7d    After Police nothing Clapton put out is particularly fast (8)
{ METEORIC } An abbreviation for the London police force + O (nothing) inside the first name of the guitarist Mr Clapton gives “particularly fast”

14d    Energy is one third vigour plus a bit of muscle (3)
{ VIM } Energy is derived from one-third of the word “Vigour” + M (bit of muscle)

16d    Counter stink in US involving New York art museum and nude bottom (8)
{ ODOMETER } A counter (for measuring distance) is obtained form the US spelling of a word meaning “stink” going round an abbreviation for a New York art museum + E (last letter of nude)

17d    Angry about equipment getting wet (8)
{ IRRIGATE } “Angry” goes round equipment to give “to wet”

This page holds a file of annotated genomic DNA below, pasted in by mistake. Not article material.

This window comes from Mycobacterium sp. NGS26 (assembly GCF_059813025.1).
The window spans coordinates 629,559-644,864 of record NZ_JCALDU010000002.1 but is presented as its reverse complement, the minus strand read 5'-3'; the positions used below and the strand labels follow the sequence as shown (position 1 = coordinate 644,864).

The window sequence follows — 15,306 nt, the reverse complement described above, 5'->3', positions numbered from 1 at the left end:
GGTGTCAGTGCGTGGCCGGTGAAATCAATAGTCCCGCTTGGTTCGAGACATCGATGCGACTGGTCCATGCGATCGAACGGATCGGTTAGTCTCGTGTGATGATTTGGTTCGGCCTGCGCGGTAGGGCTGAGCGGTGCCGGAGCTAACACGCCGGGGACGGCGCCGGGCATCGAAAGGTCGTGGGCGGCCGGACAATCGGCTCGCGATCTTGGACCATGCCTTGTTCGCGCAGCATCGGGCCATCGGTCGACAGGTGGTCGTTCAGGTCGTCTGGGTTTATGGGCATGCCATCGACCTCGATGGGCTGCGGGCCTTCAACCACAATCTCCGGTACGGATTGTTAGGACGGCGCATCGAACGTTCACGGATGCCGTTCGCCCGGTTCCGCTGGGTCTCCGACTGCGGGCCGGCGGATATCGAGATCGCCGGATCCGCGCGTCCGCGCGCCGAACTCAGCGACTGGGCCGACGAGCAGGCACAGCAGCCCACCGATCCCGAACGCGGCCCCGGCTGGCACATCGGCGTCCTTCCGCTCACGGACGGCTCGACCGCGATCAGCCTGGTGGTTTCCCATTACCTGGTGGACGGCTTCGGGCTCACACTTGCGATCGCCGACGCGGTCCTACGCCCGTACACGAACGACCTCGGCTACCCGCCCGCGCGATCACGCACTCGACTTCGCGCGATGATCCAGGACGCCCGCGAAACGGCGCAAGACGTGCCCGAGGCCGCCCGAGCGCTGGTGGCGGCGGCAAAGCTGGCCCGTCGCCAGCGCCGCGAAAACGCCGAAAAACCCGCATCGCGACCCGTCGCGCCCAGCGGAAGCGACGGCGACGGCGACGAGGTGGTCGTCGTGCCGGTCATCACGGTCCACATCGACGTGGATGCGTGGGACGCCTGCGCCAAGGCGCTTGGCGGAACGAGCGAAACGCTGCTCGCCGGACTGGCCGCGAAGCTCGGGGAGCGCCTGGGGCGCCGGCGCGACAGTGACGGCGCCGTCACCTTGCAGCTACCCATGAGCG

19d and 22d    He backed his wife missing start to walk with English painter (3,6)
{ IKE TURNER } The answer is the husband of a very successful female singer (simply the best!) who sang with her in the 1960′s on hits such as River Deep and Mountain High . His name is derived from “walk” without the first letter + the surname of an English artist

20d    Add essence of rum after taking top off acrid-smelling ointment (7)
{ UNGUENT } U (middle letter of rum) goes inside “acrid-smelling” with the first letter removed to give an ointment

22d    See 19 down

23d    Flying Squad officer protecting a president (6)
{ REAGAN } The name of one of the main characters in the TV series The Sweeney (Sweeney Todd = Flying Squad) goes round A to give a former president of the USA